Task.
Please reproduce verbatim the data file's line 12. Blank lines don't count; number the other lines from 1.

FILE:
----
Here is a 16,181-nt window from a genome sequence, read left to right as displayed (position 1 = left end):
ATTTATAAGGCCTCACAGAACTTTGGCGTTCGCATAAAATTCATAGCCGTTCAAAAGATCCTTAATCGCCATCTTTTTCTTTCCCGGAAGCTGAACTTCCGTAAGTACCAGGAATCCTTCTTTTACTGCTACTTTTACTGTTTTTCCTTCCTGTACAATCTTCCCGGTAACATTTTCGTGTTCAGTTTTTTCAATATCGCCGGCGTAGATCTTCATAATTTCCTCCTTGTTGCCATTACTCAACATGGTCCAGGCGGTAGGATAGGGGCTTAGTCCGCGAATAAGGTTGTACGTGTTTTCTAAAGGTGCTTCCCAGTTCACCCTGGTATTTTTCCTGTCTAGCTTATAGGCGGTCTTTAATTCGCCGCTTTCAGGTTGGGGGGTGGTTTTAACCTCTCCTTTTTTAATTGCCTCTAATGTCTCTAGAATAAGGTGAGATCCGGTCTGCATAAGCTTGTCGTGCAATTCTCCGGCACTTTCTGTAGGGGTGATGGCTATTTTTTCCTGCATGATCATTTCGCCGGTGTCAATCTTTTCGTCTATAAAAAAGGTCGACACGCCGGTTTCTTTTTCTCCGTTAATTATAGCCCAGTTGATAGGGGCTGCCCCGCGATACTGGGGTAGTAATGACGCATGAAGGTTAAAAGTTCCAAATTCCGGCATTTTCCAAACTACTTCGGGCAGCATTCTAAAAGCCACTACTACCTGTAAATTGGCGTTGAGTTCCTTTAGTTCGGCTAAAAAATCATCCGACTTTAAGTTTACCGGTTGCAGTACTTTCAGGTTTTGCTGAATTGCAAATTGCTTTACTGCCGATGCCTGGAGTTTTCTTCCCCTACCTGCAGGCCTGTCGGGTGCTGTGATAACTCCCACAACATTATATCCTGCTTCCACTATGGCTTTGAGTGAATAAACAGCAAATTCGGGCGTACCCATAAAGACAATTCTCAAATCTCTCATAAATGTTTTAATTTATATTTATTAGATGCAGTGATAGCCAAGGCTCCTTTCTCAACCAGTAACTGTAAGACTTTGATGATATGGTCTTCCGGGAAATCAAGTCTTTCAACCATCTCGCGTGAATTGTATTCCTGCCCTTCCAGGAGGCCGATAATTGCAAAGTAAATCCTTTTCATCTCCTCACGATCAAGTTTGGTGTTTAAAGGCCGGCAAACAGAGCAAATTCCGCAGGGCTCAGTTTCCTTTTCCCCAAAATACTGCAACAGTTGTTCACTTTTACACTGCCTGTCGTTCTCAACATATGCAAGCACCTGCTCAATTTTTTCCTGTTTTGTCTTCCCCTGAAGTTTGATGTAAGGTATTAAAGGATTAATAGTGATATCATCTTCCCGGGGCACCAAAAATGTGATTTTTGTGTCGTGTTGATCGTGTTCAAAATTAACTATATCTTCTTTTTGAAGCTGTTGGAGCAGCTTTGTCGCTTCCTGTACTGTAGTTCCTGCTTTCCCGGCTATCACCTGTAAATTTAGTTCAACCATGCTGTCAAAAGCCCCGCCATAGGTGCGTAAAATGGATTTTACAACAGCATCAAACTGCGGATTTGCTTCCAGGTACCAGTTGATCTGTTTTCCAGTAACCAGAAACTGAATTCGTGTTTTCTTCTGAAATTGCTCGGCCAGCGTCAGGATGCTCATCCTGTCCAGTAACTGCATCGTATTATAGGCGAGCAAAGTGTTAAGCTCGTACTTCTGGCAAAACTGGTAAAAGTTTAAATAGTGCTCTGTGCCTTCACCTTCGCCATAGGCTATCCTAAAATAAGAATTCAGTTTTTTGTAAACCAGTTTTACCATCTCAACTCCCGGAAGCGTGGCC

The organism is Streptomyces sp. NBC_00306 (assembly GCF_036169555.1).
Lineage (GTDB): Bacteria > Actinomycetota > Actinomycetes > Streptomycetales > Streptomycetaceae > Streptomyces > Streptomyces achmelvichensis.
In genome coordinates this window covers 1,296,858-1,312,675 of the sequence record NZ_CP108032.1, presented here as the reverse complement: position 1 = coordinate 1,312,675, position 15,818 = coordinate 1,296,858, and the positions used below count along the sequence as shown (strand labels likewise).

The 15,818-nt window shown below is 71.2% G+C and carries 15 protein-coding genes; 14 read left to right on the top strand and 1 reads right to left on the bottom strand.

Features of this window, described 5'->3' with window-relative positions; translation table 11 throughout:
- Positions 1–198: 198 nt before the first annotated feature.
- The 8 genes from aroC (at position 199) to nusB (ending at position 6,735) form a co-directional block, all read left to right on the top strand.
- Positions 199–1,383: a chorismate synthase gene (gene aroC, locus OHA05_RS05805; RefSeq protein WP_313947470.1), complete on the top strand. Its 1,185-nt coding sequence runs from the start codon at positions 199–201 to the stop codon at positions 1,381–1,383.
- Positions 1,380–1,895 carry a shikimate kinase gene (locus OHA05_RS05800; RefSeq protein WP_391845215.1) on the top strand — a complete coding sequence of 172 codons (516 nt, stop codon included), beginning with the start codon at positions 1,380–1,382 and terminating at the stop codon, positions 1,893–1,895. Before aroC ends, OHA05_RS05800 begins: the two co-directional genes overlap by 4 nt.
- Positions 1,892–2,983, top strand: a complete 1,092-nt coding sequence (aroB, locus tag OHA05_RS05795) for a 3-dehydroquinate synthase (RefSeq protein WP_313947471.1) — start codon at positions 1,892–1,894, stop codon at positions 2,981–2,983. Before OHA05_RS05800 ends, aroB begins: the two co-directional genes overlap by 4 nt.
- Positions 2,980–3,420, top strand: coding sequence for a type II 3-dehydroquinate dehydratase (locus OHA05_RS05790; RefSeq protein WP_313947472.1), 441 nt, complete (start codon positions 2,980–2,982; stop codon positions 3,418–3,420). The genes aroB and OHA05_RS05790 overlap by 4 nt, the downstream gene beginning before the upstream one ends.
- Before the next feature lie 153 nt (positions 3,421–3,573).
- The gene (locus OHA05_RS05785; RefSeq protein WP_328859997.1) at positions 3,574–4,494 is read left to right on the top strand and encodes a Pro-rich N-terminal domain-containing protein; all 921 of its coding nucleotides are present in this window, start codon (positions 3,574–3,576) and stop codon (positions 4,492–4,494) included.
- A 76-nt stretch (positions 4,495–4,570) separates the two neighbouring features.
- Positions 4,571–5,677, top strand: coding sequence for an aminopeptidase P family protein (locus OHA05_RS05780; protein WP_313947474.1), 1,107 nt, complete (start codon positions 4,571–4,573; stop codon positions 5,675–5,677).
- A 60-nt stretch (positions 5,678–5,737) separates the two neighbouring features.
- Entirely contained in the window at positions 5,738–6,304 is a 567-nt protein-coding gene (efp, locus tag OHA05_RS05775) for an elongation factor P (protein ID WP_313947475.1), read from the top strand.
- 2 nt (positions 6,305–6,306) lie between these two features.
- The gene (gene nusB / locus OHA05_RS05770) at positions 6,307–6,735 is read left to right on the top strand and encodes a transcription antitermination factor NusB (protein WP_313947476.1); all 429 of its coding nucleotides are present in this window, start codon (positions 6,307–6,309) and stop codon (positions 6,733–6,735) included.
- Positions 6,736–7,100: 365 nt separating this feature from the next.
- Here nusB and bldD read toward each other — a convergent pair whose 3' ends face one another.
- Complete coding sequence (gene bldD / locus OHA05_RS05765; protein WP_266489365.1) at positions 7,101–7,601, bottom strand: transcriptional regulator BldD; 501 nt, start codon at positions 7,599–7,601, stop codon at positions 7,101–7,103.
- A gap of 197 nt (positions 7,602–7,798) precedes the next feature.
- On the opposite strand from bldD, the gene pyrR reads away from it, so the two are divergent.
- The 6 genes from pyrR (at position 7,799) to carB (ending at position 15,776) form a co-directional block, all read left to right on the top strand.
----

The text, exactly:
- Positions 1,892–2,983, top strand: a complete 1,092-nt coding sequence (aroB, locus tag OHA05_RS05795) for a 3-dehydroquinate synthase (RefSeq protein WP_313947471.1) — start codon at positions 1,892–1,894, stop codon at positions 2,981–2,983. Before OHA05_RS05800 ends, aroB begins: the two co-directional genes overlap by 4 nt.